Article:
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  • Driverless cars
    (l to R) Pietro Perona, Paul Lienert, Mory Gharib, Richard Murray, and Evangelos Simoudis at the April 19 event.
    Credit: Nicola Wilkins-Miller
05/01/2017 11:44:23

The Future is Autonomous

Engineers and industry experts discussed driverless cars at a Caltech Associates event

Looking ahead to a future that is sure to include driverless cars, Caltech faculty members see opportunities and challenges looming.

About 100 attendees packed the Lees-Kubota Lecture Hall on April 19 for an event titled "The Road Ahead: A Panel on the Future of Driverless Vehicles," hosted by the Caltech Associates.

The panel included Paul Lienert, Reuters automotive industry reporter, and three faculty members from Caltech's Division of Engineering and Applied Science: Richard Murray (BS '85), Thomas E. and Doris Everhart Professor of Control and Dynamical Systems and Bioengineering; Pietro Perona, Allen E. Puckett Professor of Electrical Engineering; and Mory Gharib (PhD '83), Hans W. Liepmann Professor of Aeronautics and Bioinspired Engineering, director of the Graduate Aerospace Laboratories (GALCIT), and director of Caltech's new Center for Autonomous Systems and Technologies (CAST). CAST is an interdisciplinary research center focused on developing the technologies that underpin autonomous systems from drones to driverless cars.

The panel was moderated by Evangelos Simoudis (BS '83), entrepreneur, venture investor, and Caltech Associates Northern California Committee member.

The widespread use of autonomous vehicles has long seemed just over the horizon. Indeed, Murray noted at the event, autonomous cars were "just about to happen" three decades ago. But now, such driverless vehicles realistically might be only years away, thanks to increases in computing power, advances in machine learning, the ubiquity of Google Maps, and the falling prices of necessary hardware such as the laser rangefinders that allow cars to detect where they are in relation to other objects.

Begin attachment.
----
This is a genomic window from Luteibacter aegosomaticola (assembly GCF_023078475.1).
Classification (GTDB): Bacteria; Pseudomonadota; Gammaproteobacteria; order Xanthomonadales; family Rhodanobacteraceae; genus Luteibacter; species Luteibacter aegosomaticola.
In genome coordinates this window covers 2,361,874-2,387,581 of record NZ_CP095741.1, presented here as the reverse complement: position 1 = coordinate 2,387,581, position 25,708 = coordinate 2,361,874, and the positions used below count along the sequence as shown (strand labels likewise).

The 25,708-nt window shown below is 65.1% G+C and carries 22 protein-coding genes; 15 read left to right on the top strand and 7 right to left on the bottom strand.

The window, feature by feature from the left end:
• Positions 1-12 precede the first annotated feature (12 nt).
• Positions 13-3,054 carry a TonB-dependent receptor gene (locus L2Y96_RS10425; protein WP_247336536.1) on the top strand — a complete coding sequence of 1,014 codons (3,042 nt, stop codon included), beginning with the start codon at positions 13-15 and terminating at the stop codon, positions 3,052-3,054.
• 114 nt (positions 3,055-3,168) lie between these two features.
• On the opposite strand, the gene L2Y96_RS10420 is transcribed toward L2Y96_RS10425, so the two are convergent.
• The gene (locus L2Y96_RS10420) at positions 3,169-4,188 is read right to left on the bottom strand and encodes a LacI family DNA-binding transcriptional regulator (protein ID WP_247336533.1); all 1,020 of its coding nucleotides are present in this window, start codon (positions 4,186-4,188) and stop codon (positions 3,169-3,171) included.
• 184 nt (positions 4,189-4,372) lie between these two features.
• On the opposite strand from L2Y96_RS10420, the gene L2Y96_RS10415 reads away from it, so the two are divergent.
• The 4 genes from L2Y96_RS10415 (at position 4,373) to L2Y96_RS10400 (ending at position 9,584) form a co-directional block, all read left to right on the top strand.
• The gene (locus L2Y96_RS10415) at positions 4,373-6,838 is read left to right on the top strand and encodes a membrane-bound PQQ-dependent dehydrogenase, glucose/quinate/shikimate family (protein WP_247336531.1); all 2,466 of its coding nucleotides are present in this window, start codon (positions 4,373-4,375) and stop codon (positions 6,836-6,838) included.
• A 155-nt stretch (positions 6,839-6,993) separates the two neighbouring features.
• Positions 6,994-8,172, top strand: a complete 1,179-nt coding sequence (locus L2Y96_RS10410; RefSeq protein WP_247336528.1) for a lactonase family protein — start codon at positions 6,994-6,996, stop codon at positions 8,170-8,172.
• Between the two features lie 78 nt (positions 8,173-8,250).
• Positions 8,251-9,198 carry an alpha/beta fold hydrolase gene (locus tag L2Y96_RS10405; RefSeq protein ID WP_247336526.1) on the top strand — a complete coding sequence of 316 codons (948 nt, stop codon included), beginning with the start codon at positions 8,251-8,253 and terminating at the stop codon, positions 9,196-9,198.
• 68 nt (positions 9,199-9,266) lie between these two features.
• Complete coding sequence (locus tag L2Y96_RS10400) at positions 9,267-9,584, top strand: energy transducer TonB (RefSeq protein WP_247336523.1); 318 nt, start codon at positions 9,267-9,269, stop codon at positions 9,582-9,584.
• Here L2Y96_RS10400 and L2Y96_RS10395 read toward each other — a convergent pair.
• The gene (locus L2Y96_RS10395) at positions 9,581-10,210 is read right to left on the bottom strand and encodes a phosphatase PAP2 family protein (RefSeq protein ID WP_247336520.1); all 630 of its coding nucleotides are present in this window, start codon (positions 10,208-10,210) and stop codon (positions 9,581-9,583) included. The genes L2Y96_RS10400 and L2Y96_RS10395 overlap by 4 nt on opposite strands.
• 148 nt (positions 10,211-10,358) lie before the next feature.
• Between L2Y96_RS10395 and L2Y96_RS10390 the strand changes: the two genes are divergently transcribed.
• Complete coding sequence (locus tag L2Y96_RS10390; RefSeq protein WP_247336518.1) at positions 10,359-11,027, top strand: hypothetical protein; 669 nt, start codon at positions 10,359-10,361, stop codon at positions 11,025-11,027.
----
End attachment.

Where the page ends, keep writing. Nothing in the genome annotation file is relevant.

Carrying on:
As Lienert noted, automakers in Detroit are currently investing in driverless car technology—trying to keep up with start-ups in Silicon Valley—despite the potential for their hard work to end up undercutting their profits. In addition, the panelists said there is a significant opportunity to partner self-driving cars with ridesharing technology. These types of partnerships will be beneficial to ridesharing services like Uber and Lyft. Commuters, particularly those living in dense urban areas, will also see a benefit from being able to get around without personally owning a car.

But automakers may wind up taking a hit, Lienert said.

"If you ask [big automakers], 'How are you going to make money from this?' No one has an answer," Lienert said. "I smell a lot of fear in Detroit. And a lot of the money that's being invested is a knee-jerk reaction to what's happening in Silicon Valley."

Even so, investment and research in autonomous vehicles continues at a furious pace. "What has impressed me, frankly, is how many start-ups are in the autonomous vehicle business," Simoudis said. "These are very capital-intensive businesses … At the end, we'll see who survives."

The panelists noted several concerns about driverless cars, including potential safety and ethical issues. Perona recounted a question once posed to him by a cab driver: Say a human-piloted car runs a red light in front of an autonomous car. The autonomous car has two options. It can swerve onto a sidewalk and hit a child or it can crash into the human-piloted car. How would it decide what to do?